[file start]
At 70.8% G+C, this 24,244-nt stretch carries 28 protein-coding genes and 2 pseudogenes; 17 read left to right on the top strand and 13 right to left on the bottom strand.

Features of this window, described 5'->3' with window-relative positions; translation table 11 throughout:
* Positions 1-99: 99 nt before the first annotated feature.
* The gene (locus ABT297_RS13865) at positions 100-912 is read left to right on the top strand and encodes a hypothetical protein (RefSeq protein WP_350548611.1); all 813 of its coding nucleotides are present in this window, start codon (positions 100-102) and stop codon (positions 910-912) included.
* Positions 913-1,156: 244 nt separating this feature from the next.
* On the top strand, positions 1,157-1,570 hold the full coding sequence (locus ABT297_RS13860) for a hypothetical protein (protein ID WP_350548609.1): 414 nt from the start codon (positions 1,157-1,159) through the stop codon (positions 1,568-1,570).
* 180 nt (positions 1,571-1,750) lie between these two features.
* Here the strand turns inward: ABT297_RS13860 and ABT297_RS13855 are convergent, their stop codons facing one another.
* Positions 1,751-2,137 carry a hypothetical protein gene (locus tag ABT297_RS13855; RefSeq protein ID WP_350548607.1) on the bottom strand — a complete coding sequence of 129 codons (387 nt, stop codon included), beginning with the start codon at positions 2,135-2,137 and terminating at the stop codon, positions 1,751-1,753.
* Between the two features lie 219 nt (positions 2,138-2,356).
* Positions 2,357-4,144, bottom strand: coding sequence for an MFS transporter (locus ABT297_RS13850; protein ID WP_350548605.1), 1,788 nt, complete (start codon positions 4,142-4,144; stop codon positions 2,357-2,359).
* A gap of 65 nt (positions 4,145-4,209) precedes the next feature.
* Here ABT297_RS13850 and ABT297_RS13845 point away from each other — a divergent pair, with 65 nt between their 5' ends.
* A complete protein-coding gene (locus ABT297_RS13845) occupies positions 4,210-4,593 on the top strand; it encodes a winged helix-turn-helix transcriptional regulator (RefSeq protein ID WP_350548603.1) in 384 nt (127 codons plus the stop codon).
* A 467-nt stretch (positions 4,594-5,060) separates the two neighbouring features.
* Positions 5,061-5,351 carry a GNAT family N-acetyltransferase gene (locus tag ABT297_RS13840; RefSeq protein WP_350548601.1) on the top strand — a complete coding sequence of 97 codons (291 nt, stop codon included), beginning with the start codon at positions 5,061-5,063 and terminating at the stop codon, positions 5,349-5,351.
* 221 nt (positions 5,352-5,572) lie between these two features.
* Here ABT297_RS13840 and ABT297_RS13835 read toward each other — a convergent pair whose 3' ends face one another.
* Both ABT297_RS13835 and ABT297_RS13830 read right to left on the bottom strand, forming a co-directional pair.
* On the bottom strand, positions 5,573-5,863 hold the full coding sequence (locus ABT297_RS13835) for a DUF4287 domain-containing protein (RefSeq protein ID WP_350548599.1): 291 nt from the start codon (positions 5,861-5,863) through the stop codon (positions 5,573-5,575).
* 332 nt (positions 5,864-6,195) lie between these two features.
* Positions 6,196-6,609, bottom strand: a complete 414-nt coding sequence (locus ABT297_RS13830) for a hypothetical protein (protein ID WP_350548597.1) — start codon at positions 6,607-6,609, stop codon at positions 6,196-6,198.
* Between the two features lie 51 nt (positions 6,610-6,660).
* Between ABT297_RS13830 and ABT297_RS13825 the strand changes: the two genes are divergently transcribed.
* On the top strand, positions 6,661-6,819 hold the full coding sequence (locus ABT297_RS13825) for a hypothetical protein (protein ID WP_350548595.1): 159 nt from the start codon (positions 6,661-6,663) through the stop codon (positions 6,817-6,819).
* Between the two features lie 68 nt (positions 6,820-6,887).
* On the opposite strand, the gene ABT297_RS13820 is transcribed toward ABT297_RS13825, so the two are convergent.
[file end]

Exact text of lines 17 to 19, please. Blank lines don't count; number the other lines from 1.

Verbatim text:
* 221 nt (positions 5,352-5,572) lie between these two features.
* Here ABT297_RS13840 and ABT297_RS13835 read toward each other — a convergent pair whose 3' ends face one another.
* Both ABT297_RS13835 and ABT297_RS13830 read right to left on the bottom strand, forming a co-directional pair.